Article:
The Thinking of Speaking
Issue #14 March / April 2015
Why English Is Different Than Any Other Language
by Agnieszka Karch
March / April 2015 | 

When I first started learning English as a child, my motivation was always linked to wanting to have a tool that would enable me to communicate and make friends with people from other countries. Back then, I didn't realise that this goal was completely different from the goals I would set myself for all the other foreign languages I would learn as an adult.

The ultimate international language

When I was 11 years old, I began to take my language learning seriously. At that point, my understanding of the world was that there were other people in other countries who spoke other languages, and that the most straightforward way to connect with those people was to learn English – the ultimate international language.

I started attending a language school two evenings per week. It was around that time (mid 90s) that the internet started to make more of an appearance. One of the things we did in our English classes was using IRC (if you're old enough, you'll know what I mean) to chat to people from other countries. In English. Of course we chatted in English – this was an implicit rule that nobody even had to explain.

This was one of the things that confirmed my understanding of English as a language that didn't belong to anyone. English was floating in a void and filled every corner of this world at the same time. It didn't matter what country you were from and what language you spoke at home – you had English so you could talk to anyone and everyone.

My first encounter with another foreign language

It wasn't until I was 15 that I came to realise that I could actually learn one of those ‘other' languages spoken by the people I had so far only communicated in English with.

As I started college, I had to choose another foreign language that I was going to learn (this was compulsory at my school). I asked myself the following questions to help me choose my second foreign language:

  • Which language do I like the sound of the most in foreign films and music?
  • Which culture do I find the most intriguing in terms of film, literature, food and history?
  • Which country would I like to visit, get to know its people and be able to communicate with them in a language other than English?

And that's how I picked French.

I did exactly the same thing with the next two foreign languages I took up later on - Spanish and German. With languages such as Swedish and Arabic, later in my adult life, my questions were slightly different but still in the same vein:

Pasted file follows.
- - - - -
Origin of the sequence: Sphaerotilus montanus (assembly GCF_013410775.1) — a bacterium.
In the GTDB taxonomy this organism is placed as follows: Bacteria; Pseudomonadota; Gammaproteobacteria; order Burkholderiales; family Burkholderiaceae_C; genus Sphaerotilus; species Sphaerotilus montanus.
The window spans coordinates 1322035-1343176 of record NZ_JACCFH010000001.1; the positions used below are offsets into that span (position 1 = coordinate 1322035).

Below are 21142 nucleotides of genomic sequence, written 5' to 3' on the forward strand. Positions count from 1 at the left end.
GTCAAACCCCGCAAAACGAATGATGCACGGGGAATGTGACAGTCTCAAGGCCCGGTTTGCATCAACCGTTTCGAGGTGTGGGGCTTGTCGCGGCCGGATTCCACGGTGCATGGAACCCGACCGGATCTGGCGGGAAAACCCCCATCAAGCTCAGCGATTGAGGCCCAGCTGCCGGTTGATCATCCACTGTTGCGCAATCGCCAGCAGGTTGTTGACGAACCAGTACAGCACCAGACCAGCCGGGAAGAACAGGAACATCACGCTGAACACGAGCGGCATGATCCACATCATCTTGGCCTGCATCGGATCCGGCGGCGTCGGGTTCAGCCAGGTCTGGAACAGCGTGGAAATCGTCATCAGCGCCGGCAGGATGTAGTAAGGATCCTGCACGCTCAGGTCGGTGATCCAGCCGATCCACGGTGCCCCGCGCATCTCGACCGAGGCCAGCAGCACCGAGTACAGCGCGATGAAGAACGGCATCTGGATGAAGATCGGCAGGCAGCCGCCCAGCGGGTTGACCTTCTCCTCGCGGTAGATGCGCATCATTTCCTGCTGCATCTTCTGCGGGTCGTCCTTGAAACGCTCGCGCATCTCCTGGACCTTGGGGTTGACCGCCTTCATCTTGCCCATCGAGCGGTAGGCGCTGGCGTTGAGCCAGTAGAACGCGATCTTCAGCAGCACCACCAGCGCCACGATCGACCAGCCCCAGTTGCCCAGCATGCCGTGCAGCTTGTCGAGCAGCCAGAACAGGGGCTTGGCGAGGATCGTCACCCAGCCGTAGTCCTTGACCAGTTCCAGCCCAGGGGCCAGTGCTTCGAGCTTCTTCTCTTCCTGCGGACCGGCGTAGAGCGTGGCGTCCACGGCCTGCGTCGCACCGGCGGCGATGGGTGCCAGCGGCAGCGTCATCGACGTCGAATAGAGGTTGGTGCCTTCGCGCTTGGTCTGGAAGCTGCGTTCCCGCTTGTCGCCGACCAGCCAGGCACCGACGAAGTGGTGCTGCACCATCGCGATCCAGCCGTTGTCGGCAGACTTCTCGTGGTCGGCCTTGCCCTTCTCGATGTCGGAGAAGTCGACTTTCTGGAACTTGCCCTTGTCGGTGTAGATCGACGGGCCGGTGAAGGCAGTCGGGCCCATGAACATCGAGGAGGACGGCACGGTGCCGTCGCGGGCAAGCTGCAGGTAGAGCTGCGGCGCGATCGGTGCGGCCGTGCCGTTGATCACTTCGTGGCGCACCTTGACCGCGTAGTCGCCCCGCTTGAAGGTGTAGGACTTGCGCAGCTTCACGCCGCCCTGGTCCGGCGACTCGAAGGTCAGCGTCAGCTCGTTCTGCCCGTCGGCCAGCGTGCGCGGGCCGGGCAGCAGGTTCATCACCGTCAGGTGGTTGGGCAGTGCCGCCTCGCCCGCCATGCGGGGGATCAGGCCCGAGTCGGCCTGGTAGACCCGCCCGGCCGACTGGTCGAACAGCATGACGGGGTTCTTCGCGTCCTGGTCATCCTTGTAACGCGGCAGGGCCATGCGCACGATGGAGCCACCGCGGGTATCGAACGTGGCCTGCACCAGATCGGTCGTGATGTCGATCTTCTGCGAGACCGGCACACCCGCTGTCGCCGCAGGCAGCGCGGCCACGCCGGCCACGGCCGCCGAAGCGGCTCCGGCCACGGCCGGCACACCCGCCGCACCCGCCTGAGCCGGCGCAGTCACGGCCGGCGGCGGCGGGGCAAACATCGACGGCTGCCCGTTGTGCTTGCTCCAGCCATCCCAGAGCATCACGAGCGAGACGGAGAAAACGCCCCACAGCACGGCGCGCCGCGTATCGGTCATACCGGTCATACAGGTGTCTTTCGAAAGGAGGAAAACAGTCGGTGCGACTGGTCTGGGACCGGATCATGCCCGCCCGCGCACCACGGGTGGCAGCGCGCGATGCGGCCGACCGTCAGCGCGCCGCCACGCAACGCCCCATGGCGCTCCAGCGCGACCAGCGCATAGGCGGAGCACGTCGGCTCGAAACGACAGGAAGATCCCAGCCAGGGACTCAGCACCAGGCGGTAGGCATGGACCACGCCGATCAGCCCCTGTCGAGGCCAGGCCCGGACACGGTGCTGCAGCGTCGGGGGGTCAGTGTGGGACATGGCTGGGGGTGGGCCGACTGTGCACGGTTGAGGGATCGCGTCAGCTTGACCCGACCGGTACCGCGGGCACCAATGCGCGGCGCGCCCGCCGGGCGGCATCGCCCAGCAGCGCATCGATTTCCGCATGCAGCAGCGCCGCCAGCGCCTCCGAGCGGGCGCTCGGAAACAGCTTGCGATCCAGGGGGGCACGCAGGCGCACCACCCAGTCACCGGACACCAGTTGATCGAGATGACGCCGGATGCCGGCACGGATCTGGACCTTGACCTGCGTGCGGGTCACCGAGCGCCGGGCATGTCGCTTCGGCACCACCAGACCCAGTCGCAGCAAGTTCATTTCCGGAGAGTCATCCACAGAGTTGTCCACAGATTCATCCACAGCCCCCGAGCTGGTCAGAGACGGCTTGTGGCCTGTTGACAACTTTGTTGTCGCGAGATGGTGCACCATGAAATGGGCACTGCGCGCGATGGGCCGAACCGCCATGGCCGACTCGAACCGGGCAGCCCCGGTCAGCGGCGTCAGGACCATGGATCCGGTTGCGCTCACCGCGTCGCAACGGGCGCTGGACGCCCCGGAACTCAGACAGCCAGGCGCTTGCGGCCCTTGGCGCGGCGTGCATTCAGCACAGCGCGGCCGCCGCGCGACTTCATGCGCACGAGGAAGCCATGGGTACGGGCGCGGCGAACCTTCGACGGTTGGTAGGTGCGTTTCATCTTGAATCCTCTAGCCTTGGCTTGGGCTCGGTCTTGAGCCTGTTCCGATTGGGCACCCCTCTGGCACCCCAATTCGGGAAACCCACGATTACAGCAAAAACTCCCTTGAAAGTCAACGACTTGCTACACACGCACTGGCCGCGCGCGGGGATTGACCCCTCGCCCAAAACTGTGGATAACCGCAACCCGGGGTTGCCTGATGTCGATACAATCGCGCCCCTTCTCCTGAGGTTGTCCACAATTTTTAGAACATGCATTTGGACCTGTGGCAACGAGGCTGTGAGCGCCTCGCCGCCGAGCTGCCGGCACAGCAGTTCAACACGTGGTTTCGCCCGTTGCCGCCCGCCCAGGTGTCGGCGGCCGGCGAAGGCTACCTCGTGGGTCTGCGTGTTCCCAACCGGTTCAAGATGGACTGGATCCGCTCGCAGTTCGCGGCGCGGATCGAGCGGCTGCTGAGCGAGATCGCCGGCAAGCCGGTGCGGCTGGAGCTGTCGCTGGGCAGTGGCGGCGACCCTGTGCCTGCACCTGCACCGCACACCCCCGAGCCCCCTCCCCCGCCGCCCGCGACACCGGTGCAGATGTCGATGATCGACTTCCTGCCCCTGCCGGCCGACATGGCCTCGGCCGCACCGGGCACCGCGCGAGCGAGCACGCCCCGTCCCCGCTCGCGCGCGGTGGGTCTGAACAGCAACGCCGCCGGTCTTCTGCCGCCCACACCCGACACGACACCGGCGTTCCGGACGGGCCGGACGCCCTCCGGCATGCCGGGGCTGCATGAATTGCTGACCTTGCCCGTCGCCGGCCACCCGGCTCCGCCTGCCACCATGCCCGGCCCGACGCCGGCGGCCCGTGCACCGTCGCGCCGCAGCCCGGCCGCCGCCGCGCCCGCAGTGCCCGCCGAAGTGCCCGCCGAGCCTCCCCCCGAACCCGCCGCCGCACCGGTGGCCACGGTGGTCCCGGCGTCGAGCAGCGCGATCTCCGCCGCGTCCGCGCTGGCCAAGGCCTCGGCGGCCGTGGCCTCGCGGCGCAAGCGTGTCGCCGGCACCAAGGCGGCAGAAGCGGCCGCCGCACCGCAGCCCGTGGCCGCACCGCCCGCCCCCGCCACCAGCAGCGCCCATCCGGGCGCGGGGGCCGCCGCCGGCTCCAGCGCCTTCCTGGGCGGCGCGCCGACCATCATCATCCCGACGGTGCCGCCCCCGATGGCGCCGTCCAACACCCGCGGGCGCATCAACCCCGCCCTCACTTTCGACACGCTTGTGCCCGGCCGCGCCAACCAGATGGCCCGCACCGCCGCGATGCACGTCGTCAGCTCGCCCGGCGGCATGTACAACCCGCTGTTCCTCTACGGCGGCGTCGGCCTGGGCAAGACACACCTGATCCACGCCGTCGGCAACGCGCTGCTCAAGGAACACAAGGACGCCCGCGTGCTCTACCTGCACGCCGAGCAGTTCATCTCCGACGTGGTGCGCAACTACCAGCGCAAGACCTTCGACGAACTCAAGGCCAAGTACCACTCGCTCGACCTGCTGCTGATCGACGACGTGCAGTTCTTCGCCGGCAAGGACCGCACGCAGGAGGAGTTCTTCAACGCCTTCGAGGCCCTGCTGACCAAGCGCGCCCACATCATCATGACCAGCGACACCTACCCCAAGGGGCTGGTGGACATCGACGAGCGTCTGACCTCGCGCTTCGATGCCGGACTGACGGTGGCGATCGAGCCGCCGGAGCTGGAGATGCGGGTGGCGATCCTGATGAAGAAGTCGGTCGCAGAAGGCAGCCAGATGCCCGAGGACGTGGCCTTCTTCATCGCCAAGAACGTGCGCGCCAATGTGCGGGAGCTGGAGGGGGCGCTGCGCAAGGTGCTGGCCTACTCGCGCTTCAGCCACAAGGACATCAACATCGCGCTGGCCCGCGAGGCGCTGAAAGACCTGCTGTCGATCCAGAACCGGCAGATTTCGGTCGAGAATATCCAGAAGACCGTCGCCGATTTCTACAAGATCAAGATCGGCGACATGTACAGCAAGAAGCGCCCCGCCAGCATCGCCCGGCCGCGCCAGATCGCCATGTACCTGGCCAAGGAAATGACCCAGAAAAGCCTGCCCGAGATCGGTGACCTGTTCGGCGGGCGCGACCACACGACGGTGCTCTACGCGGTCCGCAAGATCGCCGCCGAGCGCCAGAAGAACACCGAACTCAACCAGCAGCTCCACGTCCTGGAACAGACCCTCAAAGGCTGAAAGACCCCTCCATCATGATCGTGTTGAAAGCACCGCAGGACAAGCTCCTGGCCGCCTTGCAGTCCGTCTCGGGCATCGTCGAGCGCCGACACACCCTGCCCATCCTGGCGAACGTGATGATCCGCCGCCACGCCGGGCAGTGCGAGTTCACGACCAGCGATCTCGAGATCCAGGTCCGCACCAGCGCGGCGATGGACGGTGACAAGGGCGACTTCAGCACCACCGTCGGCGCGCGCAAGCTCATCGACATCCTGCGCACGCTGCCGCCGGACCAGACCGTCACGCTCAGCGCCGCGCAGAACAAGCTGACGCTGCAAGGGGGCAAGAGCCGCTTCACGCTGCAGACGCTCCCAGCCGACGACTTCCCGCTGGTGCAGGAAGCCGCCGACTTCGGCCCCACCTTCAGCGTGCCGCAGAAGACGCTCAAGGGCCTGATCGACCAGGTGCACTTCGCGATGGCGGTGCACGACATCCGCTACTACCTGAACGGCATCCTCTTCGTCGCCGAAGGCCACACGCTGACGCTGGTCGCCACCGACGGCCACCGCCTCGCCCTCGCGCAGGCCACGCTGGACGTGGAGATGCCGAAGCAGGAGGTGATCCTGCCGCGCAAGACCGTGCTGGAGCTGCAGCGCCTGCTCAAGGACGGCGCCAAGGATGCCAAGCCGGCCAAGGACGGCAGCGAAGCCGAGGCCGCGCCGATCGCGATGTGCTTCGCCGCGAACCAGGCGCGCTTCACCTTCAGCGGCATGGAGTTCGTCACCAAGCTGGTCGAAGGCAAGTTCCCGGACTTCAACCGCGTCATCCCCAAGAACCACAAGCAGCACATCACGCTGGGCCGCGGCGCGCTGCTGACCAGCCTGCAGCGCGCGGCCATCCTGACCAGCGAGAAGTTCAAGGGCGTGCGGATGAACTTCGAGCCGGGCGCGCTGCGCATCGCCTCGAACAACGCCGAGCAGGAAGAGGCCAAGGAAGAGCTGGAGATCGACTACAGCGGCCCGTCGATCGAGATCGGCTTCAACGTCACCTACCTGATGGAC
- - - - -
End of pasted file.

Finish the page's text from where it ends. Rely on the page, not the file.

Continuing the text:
• Which language do I know absolutely nothing about?
  • Which language would provide me with a sufficient level of challenge and a feeling of accomplishment once I've reached a basic level of fluency and comprehension?
  • Which language is spoken in countries whose cultures I find fascinating?

Choosing English versus choosing another language

As you can see, my choice of my second and subsequent foreign languages was very conscious and deliberate. I based it on a very specific set of criteria.

The point I'm trying to make here is that this wasn't the case with English at all.

When I first started learning English, I wasn't necessarily interested in getting to know British, American or Australian people. If they happened to be among the ‘international' people I wanted to connect with, that's fine. However, learning about the culture, food or customs of the English-speaking world was initially never my priority. Even when I went to study in the UK as an international student, the main appeal for me was to meet ‘international' people (British included), rather than just English/British people.

Why does this matter?

It matters if you're a language learner or a language teacher. Understanding your own or your students' motivation for learning a language is one of the main factors that determine your/their chances of success.

If you're learning English as a foreign language, it may well be that you're motivated by the prospect of reading American literature in the original or watching Hollywood films without subtitles. It may be that you're really interested in British politics or how English is used by speakers in the former British colonies.

However, you should also bear in mind that your motivation might simply be about ‘needing to' learn English – either because that's what you need for your job, because you're going to study abroad, or because you want to travel the world without having to learn the languages of the countries you want to visit.

What's your motivation for learning a language?

Does my theory of motivation ring true for you? If you're a non-native English speaker, what was your primary motivation when learning English? What about the other languages you can speak – what pushed you towards them? Join the discussion in the 5-Minute Language Facebook group.

Agnieszka Karch is the creator of 5-Minute Language, a website with language learning tips and resources.

Why English Is Different Than Any Other Language
Writer: Agnieszka Karch
Mark Doliner: Globe
Berklee Valencia Campus: Classroom

All images are Copyright - CC BY-SA (Creative Commons Share Alike) by their respective owners, except for Petey, which is Public Domain (PD) or unless otherwise noted.


comments powered by Disqus
Subscribe now
and never miss an issue!

In this issue:

Missed something?
Find previous issues in the archives.

Become a Patron and help support us


Subscribe to Parrot Time!

Copyright © 2013-2018 Scriveremo Publishing